Sam Raimi is practically a god among geeks. He is a master genre filmmaker who, much like his New Zealand contemporary Peter Jackson, has carved a completely unforeseen path from doing handmade horror movies with his friends (including regular collaborator Bruce Campbell) to marshalling an army of technicians into crafting the biggest of genre-based blockbusters for the likes of Sony and Disney.
In a career spanning more than forty years, Sam Raimi has inspired a passionate fanbase of gore hounds and like-minded lovers of goofy comedy served up simultaneously with scares and shocks. He is also arguably more responsible than any other film director for kicking off the current cycle of superhero cinema that dominates mega budget filmmaking to this day – Blade was arguably the test case for whether Marvel movies would truly work, but Spider-Man demonstrated what was possible if you treated comic book stories seriously and never forgot to be heartfelt.
With such a stylistically distinct and varied filmography and so many creative innovations sprinkling the course of his career, how do we even begin to rank Sam Raimi’s impressive oeuvre?
In this Movie List, we at The Film Magazine have picked just 10 of the most memorable moments from Sam Raimi’s eventful and memorable movies in order to try and sum up what kinds of things he does so much better than other filmmakers. Groovy? Groovy. These are the 10 Best Sam Raimi Movie Moments.
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10. Annie’s First Vision (The Gift)
In a town in rural Georgia, widow Annie Wilson (Cate Blanchett) puts food on the table for her three sons by doing readings for the locals as a fortune-teller using her family’s gift of foresight. When local socialite Jessica King (Katie Holmes) disappears in suspicious circumstances, likely involving a violent neighbour, Annie is beset by terrifying visions.
The first significant vision sees her wandering down an empty road, then through the mist-shrouded Georgia woodland, before stumbling across a disturbing revelation. It’s the balance between the creepy and the surreal that makes this sequence so memorable. Annie sleepwalks through the woods, wildflowers wither at her touch, and she bumps into a satanic fiddler (a cameo from regular collaborator Danny Elfman) playing horror movie music, before seemingly waking to see Jessica’s grisly fate: her drowned body chained and transposed above her in a tree canopy.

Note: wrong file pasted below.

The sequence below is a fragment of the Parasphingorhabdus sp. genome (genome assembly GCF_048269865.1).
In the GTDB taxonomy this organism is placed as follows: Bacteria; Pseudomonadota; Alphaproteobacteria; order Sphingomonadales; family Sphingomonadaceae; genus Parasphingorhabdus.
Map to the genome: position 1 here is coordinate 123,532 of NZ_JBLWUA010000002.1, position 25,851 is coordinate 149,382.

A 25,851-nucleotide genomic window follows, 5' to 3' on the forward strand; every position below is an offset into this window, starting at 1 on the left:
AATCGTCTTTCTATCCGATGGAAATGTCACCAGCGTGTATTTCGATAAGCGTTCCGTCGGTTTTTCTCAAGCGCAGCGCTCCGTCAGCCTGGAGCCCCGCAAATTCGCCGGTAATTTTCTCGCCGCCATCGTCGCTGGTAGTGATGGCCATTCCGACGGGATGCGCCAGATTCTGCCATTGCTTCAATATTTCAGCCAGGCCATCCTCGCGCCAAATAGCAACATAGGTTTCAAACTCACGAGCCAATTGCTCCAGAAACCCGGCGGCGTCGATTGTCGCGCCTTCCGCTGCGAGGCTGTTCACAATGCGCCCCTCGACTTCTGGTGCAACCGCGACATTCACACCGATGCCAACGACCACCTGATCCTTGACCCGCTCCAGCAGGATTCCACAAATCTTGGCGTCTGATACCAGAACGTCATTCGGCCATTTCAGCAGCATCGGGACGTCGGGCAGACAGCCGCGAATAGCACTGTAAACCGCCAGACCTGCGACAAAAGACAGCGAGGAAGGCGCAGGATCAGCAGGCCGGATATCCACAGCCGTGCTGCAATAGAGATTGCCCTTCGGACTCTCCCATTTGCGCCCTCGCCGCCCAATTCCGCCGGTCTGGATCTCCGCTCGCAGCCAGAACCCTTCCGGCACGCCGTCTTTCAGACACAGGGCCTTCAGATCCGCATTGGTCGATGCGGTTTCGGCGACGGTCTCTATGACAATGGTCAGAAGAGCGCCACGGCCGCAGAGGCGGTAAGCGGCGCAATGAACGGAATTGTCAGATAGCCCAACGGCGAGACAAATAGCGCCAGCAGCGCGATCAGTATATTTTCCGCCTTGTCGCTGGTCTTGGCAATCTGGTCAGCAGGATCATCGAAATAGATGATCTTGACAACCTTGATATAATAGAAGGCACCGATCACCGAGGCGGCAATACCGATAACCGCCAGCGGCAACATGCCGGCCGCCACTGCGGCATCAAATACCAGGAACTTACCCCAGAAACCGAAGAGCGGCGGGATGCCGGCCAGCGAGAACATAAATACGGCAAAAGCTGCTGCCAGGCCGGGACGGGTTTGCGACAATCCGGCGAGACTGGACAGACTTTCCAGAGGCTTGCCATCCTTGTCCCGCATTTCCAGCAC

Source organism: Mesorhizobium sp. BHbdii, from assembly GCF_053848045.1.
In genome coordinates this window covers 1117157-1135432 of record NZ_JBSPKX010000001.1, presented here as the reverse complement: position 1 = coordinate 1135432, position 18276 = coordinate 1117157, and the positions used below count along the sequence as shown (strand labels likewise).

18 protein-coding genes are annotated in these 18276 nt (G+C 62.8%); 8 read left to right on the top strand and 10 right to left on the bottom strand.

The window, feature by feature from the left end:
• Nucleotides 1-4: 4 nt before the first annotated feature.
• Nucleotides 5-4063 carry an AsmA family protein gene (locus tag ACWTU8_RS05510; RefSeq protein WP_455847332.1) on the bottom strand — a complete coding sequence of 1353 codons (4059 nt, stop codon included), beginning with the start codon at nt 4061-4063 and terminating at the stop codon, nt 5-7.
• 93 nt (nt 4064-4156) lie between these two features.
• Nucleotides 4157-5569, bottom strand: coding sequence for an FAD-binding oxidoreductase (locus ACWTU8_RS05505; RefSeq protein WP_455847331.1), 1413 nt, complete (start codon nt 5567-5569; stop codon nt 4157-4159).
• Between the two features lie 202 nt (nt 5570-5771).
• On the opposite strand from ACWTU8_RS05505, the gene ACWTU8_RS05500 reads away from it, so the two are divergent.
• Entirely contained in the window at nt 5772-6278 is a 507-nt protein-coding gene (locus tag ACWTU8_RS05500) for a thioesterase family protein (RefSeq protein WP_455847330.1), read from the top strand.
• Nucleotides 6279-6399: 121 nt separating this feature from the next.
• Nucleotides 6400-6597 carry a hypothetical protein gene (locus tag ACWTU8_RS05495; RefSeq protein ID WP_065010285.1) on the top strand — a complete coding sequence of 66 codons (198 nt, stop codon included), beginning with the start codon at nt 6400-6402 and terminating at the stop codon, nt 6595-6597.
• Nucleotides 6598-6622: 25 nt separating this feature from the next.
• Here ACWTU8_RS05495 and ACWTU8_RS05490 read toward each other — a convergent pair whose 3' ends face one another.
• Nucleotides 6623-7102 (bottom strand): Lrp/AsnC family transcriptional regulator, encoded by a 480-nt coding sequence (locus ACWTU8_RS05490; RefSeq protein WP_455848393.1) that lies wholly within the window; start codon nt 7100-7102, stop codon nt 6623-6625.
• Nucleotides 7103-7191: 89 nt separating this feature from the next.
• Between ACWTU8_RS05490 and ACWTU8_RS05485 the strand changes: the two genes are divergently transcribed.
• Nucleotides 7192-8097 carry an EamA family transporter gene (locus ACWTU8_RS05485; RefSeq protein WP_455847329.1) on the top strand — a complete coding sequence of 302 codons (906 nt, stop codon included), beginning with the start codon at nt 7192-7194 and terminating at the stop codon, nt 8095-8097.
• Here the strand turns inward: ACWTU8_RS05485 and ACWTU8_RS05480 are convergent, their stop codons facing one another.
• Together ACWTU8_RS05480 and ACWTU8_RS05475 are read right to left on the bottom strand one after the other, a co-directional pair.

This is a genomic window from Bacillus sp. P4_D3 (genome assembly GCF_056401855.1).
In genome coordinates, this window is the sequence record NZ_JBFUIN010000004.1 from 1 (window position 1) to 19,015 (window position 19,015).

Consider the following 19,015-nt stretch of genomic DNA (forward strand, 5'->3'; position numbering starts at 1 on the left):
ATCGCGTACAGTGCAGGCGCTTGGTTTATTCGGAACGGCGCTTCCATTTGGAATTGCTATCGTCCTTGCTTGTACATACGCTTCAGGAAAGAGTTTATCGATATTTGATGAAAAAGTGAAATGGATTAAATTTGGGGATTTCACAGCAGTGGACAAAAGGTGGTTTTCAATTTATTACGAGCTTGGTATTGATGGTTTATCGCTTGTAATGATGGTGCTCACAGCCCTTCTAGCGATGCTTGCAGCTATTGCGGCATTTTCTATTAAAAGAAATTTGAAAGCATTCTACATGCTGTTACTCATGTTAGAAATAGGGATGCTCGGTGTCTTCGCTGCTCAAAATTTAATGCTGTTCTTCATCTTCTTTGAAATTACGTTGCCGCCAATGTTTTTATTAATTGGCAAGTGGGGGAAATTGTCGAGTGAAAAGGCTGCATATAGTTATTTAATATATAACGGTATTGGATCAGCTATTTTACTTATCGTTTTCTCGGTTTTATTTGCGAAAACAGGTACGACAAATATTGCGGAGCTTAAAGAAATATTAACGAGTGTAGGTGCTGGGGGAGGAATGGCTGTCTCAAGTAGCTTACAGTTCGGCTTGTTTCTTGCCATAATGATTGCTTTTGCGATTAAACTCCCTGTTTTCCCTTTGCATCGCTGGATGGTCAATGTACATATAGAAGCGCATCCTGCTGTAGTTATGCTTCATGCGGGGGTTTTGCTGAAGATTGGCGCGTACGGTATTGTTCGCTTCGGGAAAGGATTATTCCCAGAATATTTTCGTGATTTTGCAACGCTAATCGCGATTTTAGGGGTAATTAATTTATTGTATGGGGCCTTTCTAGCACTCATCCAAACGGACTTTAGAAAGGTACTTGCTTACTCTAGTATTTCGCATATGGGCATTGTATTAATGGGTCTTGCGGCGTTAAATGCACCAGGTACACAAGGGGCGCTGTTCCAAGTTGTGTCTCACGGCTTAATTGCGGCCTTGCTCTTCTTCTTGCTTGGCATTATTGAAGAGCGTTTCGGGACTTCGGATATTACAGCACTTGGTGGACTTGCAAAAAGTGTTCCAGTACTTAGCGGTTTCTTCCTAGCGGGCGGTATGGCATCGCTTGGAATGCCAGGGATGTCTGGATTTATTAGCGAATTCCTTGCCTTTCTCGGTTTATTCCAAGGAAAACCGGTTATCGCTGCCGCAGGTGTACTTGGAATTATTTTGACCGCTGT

This scene demonstrates how little control Annie has over her blessing/curse, how she could never use her power to warn others of the manner of their end before it’s too late even if she wanted to.
9. The Windmill (Army of Darkness)
After coming agonisingly close to defeating the Deadites once and for all in the present, Ash Williams (Bruce Campbell) is sent tumbling into a portal that throws him six hundred years into the past. Following a brief imprisonment in the local lord’s castle, Ash is sent on a world-saving quest to find the book of the dead, the Necronomicon Ex-Mortis, with the promise that it contains not only a spell to banish evil but also the power to send him back to his own time. En route to his goal, Ash hides from an unstoppable evil presence pursuing him in an old windmill, where he ends up fighting many tiny mischievous versions of himself.
First Ash accidentally breaks a mirror, then his reflected images in the shards littered across the floor come to life and dozens of miniature Ashes attack with anything they can carry between them. After a ramshackle fight featuring plenty of ‘Tom and Jerry’ violence, one of the little Ashes enters him (by diving into his mouth) and eventually splits off to become a life-size evil doppelgänger for the original Ash to dispatch.
Sam Raimi had done a similar gag in Evil Dead II where Ash had to battle his own possessed hand both while it was still attached to him and after he’d amputated it, but this scene in the final film of his Evil Dead trilogy is more like a body horror “Gulliver’s Travels” and really makes the most of Bruce Campbell’s unrivalled skill at silly slapstick.